so we get [e^(x * Log[2])]/Log[2] = (2^x)/Log[2] for our integral. So if
we plug in your limits of integration, we get (2^(.5) - 2^0)/Log[2], which
equals (Sqrt{2} - 1)/Log[2].

This gives an exact value for the area between the curve 2^x and the
x-axis from 0 to 1/2.

3.  Is there a formula or recursive sequence for estimating or finding the
exact value of a non-decimal factorial?

Sure, this is called the Riemann Zeta function. I'll denote it in this
message as Z(x).  When x is a positive integer, Z(x) matches up with x!.
The formula for the Zeta function is

1       1       1       1       1       1       1
---  +  ---  +  ---  +  ---  +  ---  +  ---  +  ---  + ....
1^x     2^x     3^x     4^x     5^x     6^x     7^x

Extension question: for what values of x is this function well-defined,
meaning for what values of x will this function give you a real number?

4.  What is the formula for solving cubic equations for zero? I know it's
long, but I'd like to know it.

Okay, here's how you do it. Let's say you have the equation
ax^3 + bx^2 + cx + d = 0. The first thing you do is get rid of the a out
in front by dividing the whole equation by it. Then we get something in
the form x^3 + ex^2 + fx + g = 0. The next thing we do is get rid of the
x^2 term by replacing x with (x - e/3). That will give us something of
the form x^3 + px + q = 0. This is much easier to solve, although it's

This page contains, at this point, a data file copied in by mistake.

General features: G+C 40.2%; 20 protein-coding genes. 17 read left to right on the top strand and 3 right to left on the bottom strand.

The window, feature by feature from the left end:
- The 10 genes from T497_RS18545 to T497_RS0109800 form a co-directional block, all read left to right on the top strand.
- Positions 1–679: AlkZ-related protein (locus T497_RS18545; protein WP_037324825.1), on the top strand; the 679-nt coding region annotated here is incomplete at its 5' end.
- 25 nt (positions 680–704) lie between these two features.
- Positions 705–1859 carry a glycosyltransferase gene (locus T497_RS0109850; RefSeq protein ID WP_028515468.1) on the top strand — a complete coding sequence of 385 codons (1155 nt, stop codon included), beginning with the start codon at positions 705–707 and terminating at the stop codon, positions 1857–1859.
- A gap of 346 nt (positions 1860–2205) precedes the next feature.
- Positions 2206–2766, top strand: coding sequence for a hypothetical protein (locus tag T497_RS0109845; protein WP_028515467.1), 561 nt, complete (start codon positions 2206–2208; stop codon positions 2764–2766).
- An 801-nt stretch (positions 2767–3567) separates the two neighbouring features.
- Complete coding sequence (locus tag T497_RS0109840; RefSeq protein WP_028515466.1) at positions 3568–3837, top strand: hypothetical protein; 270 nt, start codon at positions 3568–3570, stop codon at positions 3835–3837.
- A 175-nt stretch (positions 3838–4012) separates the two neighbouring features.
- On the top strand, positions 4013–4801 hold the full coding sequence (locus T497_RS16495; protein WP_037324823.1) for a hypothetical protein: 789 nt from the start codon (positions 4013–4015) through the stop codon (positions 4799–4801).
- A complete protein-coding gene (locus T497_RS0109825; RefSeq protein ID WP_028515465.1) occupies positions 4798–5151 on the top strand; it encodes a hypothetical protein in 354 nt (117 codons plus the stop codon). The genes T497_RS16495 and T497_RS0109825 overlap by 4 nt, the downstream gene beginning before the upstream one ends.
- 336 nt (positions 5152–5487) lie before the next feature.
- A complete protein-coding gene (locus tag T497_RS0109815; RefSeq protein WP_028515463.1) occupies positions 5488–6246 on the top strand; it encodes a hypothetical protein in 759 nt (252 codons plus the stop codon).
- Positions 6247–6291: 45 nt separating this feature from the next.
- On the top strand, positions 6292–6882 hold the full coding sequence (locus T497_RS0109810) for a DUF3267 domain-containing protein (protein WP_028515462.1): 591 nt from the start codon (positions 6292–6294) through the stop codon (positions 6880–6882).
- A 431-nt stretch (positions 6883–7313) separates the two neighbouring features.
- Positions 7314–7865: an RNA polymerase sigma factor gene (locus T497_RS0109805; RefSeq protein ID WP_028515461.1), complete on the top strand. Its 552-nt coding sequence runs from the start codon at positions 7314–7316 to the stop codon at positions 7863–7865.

still hard.

Now introduce two new variables, t and u, defined by u - t = q and
tu = (p/3)^3.

Then x = CubeRoot{t} - CubeRoot{u} will be a solution of x^3 + px + q = 0.
Verify this result now, and make sure you see why it works.
To find the other two solutions (if there are any) we could divide
x^3 + px + q by its known factor (x - CubeRoot{t} + CubeRoot{u}), getting

So that's the basic idea behind the cubic. If you wanted to find the actual
expression for t and u in terms of p and q, you could solve those two
equations defining p and q (substitution would probably be easiest).
Then you could obtain a real formula for x in terms of p and q.

I hope this entertains you!  Great questions!

-Ken "Dr." Math
```

```
Date: 30 Jan 1995 21:47:00 -0500
From: Anonymous

Thank you for taking your time to reply. I am having trouble with the
answers to my 2nd and 3rd questions.

On the second question, I don't know if I'm doing something wrong or not,
but zeta isn't coming close to factorial at all. For example,
zeta(0) = infinity because x^0 =1 , making zeta(1) = 1+1+1....  You said